The protagonist, Silas Williams, is head geneticist at the firm responsible for engineering the American gladiator. He's expected to continue the USA's winning streak in this contest that, despite being nothing like the Olympics, has become a part of it, and a big source of American pride.
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6 of 6 people found the following review helpful By MyBookishWays on March 13, 2012
Format: Hardcover
The Games, Ted Kosmatka's first full length novel, has already garnered comparisons to some heavy hitters like Jurassic Park and The Relic. I like both of those books, so was certainly anxious to give it a try. The Games is similar to those titles, but only in general theme (how much should we be tampering with DNA), but otherwise, it's an entirely unique creature (at least to me.) Silas Williams is our go-to guy here, and even though he's a brilliant scientist, the author paints a picture of a rather haunted man. One who is beginning to have second thoughts about the career that's buoyed him most of his adult life. Divorced and childless, creating the genetic mishmash creatures for The Games has so far fulfilled him, even if they are inevitably destroyed. The Games is a disturbing event coinciding with the Olympics that pits genetically altered creations against each other in brutal gladiatorial combat. The only hard and fast rule is "no human DNA". I like to think that anyone with an ounce of compassion wouldn't go near something like this, but the truth of the matter is that people would probably be buying tickets in droves. *Shudder* Silas is gearing up for a year pretty much like any other when his newest creation is "born", and it's like nothing he's ever seen before. This creature not only looks unlike anything in the animal kingdom, it soon begins showing an alarming amount of strength and intelligence, so Silas begins digging deeper into its creation, since this time, things went just a little bit differently...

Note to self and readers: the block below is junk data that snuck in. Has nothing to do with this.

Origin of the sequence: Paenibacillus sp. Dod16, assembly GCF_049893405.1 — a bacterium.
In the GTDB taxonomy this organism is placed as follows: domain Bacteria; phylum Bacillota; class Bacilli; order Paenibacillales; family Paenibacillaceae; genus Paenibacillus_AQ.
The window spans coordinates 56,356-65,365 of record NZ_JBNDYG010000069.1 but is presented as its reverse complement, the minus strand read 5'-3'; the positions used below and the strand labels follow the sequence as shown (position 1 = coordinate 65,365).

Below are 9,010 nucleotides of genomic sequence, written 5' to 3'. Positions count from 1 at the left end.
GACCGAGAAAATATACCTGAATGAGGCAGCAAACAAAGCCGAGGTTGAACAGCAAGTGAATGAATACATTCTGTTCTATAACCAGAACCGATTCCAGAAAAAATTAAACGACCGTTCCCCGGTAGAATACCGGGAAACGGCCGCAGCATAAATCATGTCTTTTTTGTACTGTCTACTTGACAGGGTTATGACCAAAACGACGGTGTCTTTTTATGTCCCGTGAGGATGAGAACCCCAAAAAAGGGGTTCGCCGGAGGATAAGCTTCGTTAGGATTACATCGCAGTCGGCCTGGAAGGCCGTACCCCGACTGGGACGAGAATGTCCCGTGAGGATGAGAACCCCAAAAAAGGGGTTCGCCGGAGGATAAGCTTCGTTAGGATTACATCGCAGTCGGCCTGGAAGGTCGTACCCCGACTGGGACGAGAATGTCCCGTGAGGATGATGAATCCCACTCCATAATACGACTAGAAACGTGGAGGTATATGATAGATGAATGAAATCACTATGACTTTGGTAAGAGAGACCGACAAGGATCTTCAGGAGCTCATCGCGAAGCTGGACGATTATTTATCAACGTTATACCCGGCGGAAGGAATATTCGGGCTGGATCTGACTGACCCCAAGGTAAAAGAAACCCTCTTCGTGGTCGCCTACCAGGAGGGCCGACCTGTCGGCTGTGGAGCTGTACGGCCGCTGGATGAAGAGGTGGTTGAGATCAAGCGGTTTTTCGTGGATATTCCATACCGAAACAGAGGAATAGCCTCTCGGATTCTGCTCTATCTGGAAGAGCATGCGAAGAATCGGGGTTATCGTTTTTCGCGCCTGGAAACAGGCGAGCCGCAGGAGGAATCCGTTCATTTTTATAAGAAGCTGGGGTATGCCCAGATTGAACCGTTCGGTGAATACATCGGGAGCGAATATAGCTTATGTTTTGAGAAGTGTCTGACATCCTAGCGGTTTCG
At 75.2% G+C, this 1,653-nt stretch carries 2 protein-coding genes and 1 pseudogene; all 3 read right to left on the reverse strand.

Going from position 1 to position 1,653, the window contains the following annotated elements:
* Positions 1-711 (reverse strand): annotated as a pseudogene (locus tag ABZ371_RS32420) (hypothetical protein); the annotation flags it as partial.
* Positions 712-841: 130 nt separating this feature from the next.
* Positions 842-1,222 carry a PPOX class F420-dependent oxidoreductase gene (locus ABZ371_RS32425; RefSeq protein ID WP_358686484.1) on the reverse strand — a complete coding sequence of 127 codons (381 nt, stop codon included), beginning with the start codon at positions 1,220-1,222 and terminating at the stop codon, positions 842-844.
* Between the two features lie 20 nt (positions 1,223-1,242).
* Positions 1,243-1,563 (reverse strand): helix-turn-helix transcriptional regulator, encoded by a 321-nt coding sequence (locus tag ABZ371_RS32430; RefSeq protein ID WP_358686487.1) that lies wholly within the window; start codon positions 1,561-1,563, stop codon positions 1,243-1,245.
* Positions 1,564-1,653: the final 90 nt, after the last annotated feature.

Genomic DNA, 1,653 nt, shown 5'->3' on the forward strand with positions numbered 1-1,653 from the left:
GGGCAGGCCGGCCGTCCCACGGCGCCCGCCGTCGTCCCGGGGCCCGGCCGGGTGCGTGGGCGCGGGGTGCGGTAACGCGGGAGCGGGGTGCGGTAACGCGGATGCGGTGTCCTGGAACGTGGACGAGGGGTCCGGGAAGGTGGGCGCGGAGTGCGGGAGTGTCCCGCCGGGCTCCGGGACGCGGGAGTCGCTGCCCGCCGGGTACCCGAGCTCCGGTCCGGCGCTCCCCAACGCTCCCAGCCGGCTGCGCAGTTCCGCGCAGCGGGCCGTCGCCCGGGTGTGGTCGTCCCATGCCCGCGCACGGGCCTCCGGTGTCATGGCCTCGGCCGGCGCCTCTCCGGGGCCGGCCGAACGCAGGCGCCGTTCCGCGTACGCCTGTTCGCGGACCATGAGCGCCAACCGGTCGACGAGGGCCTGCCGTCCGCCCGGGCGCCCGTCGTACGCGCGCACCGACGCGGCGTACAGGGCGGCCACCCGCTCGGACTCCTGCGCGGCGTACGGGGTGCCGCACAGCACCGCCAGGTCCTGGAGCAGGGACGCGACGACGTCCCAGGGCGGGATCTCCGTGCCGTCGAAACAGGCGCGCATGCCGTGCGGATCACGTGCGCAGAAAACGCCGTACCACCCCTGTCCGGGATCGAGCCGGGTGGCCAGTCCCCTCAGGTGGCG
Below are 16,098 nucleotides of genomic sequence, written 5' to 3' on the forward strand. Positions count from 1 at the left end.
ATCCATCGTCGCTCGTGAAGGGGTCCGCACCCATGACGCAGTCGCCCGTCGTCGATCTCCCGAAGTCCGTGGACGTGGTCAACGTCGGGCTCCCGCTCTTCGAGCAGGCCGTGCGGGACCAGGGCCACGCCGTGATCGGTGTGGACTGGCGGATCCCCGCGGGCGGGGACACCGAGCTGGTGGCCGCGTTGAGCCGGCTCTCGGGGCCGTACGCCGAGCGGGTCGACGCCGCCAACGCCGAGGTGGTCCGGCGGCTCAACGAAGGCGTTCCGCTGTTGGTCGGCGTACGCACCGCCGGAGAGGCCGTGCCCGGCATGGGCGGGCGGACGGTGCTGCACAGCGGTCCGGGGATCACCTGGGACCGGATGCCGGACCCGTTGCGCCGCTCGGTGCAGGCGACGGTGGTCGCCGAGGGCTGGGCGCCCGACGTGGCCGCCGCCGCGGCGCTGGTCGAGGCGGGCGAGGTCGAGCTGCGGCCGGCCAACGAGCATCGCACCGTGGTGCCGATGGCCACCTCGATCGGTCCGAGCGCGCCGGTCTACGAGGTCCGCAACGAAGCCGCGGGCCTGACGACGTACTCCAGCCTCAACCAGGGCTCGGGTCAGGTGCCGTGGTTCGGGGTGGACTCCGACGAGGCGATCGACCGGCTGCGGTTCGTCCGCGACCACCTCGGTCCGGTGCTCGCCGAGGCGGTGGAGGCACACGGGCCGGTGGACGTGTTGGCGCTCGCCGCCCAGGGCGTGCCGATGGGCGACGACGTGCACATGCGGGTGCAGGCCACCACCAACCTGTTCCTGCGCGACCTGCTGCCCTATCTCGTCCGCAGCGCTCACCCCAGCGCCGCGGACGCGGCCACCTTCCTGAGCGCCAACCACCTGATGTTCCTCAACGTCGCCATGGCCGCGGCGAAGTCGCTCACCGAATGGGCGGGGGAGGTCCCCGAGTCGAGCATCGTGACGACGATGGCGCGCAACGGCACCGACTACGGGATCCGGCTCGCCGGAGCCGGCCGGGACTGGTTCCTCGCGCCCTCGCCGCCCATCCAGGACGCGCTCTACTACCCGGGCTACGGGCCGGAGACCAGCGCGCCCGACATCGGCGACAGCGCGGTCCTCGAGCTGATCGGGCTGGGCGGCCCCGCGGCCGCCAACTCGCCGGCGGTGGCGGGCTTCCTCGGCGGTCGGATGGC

If you're anything like me, you're probably wondering how you could possibly like a character that creates creatures just to fight to the death, a la dog and chicken fighting on a grand scale, yes? I admit, I was skeptical, but like Silas you will.